critical justification is that an obese adult population is an incubator, biologically and environmentally, for childhood obesity.
This chapter describes the charge and scope of the IOM Committee on an Evidence Framework for Obesity Prevention Decision Making, as well as the approach the committee took to fulfill its task. It also sets forth the case for viewing obesity as a problem of whole populations and for conceptualizing prevention strategies from a population perspective. Finally, it provides an orientation to the broad array of decisions of potential interest with respect to obesity prevention.
Several prior IOM committees have faced the need to work around evidence gaps and the fact that evidence hierarchies applied to medical treatment have limitations for assessing population-based preventive interventions. A committee tasked to develop a national action plan for child obesity prevention ultimately developed a set of principles to guide its process for reviewing evidence and making recommendations. These principles underscored the need for evidence to “inform and guide policy and programmatic decisions.” That committee also emphasized that the “absence of experimental evidence does not indicate a lack of causation or the ineffectiveness of an obesity prevention intervention,” that circumstances warrant taking preventive actions “even if there is as-yet-incomplete scientific evidence on the interventions,” but also that “there is an obligation to accumulate appropriate evidence not only to justify a course of action but to assess whether it has made a difference” (IOM, 2005, pp. 111, 114). The committee defined evidence broadly to include several types of quantitative and qualitative research studies or data that it consulted as appropriate to the type of question being answered and used an integrated approach that included multiple types of evidence, drawing on an approach then under development by an international organization. One of the hallmarks of the committee’s report was the use of historical case analyses—a social science method—applied to other complex public health scenarios as an alternative to typical traditional biomedical research studies.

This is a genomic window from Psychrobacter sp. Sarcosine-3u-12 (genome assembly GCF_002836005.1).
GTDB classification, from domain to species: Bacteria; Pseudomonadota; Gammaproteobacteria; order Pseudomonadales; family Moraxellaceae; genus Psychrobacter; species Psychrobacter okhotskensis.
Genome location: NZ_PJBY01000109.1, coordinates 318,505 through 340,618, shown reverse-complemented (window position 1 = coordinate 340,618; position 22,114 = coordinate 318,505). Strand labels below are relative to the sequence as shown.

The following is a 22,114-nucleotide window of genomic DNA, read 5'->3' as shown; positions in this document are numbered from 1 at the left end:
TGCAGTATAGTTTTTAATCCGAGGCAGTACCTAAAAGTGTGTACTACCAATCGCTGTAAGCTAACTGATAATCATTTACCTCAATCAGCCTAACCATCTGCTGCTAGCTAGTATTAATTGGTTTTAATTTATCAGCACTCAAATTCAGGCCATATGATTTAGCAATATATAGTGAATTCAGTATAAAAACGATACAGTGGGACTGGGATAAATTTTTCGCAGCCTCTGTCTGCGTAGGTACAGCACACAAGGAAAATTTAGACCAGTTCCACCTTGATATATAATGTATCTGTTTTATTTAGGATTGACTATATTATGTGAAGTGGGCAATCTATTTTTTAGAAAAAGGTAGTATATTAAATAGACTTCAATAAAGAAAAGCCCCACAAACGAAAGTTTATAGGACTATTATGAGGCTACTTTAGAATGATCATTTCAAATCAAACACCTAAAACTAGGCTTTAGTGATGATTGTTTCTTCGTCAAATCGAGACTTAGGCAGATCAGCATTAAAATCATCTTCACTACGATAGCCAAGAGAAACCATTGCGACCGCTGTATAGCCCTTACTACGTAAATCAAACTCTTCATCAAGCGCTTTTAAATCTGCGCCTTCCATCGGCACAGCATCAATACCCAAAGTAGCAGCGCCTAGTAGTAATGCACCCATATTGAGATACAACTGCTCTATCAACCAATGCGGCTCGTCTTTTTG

The specific need for evidence on the effectiveness of interventions undertaken in various sectors and contexts was addressed by the IOM Committee to Assess Progress in Preventing Childhood Obesity (IOM, 2007). The IOM Committee on Food Marketing to Children and Youth (IOM, 2006) also highlighted several evidence issues and gaps that influenced its systematic review of evidence linking food and beverage marketing to childhood obesity or its behavioral determinants. Most recently, the IOM Committee on Local Government Actions to Prevent Childhood Obesity (IOM, 2009) followed the previous IOM recommendation to use the “best available evidence” rather than wait for the “best possible evidence” (IOM, 2005, p. 3) to recommend obesity prevention approaches based on potential effectiveness, impact, and suitability for local settings and authority. In light of the limitations of the current evidence base, that committee chose not to rank the recommended approaches. This deci-